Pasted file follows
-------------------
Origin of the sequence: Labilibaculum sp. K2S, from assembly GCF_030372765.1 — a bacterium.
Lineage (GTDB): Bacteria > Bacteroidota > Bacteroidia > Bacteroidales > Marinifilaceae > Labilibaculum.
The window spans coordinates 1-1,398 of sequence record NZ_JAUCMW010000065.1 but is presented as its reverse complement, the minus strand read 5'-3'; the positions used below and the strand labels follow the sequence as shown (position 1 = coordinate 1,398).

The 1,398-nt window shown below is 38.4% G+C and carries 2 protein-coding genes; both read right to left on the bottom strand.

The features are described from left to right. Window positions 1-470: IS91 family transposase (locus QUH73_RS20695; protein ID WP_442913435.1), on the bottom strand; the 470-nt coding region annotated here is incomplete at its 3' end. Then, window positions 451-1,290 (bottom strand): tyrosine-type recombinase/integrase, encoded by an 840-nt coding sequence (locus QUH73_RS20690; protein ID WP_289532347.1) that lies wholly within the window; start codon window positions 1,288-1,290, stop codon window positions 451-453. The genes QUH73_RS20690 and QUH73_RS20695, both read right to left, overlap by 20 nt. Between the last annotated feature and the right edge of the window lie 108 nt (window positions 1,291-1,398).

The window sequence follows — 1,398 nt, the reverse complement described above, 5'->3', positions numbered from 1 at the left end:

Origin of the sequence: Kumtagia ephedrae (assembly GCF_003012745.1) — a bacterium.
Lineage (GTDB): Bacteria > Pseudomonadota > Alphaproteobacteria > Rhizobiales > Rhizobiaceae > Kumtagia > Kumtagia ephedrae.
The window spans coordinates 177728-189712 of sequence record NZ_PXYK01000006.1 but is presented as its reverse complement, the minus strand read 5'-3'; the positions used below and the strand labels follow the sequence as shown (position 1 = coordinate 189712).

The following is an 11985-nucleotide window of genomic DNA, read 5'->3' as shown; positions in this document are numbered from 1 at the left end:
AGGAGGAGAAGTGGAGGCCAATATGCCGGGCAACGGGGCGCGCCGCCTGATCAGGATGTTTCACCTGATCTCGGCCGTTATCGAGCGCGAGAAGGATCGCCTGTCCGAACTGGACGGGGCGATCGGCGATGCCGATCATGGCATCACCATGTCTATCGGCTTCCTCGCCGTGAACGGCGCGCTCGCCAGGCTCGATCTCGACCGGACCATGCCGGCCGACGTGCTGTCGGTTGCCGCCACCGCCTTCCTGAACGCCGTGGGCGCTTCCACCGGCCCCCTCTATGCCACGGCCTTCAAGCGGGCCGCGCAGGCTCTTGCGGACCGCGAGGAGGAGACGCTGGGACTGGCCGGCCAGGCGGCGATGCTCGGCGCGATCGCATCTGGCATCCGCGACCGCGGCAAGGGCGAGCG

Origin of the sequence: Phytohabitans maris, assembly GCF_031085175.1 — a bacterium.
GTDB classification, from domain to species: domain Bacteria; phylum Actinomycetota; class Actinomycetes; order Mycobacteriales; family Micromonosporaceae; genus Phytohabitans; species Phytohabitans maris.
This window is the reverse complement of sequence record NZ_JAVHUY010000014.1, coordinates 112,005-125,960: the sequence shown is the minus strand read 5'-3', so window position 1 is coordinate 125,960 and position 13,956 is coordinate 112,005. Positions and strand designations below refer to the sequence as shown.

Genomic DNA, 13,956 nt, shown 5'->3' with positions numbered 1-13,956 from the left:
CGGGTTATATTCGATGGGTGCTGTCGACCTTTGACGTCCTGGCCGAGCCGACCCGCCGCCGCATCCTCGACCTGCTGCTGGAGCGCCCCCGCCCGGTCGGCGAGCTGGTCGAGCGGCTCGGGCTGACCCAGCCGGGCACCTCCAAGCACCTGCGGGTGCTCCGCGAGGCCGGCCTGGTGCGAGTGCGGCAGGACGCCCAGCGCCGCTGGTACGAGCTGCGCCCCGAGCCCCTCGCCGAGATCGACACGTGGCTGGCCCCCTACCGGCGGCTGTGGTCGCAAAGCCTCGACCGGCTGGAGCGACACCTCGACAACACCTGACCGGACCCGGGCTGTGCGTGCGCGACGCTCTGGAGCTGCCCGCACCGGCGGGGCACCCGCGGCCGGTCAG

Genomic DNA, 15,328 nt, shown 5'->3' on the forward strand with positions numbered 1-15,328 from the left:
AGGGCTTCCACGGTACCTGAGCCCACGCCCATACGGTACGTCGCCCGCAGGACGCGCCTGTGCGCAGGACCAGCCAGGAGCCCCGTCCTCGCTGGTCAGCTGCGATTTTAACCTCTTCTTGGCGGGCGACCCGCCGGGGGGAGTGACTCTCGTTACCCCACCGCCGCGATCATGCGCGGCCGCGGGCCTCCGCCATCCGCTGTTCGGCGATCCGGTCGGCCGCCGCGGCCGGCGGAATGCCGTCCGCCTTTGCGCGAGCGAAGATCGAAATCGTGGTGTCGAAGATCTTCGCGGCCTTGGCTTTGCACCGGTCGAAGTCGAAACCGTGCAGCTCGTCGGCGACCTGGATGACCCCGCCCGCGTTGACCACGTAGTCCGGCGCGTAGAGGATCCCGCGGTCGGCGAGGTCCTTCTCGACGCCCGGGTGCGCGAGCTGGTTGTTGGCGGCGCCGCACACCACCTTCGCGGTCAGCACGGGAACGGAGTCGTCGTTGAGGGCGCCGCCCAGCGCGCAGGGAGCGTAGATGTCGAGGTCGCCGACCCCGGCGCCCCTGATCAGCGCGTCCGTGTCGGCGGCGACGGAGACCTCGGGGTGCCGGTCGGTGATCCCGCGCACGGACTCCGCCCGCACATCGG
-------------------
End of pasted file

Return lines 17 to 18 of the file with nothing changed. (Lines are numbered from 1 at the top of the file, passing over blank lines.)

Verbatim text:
Genomic DNA, 15,328 nt, shown 5'->3' on the forward strand with positions numbered 1-15,328 from the left:
AGGGCTTCCACGGTACCTGAGCCCACGCCCATACGGTACGTCGCCCGCAGGACGCGCCTGTGCGCAGGACCAGCCAGGAGCCCCGTCCTCGCTGGTCAGCTGCGATTTTAACCTCTTCTTGGCGGGCGACCCGCCGGGGGGAGTGACTCTCGTTACCCCACCGCCGCGATCATGCGCGGCCGCGGGCCTCCGCCATCCGCTGTTCGGCGATCCGGTCGGCCGCCGCGGCCGGCGGAATGCCGTCCGCCTTTGCGCGAGCGAAGATCGAAATCGTGGTGTCGAAGATCTTCGCGGCCTTGGCTTTGCACCGGTCGAAGTCGAAACCGTGCAGCTCGTCGGCGACCTGGATGACCCCGCCCGCGTTGACCACGTAGTCCGGCGCGTAGAGGATCCCGCGGTCGGCGAGGTCCTTCTCGACGCCCGGGTGCGCGAGCTGGTTGTTGGCGGCGCCGCACACCACCTTCGCGGTCAGCACGGGAACGGAGTCGTCGTTGAGGGCGCCGCCCAGCGCGCAGGGAGCGTAGATGTCGAGGTCGCCGACCCCGGCGCCCCTGATCAGCGCGTCCGTGTCGGCGGCGACGGAGACCTCGGGGTGCCGGTCGGTGATCCCGCGCACGGACTCCGCCCGCACATCGG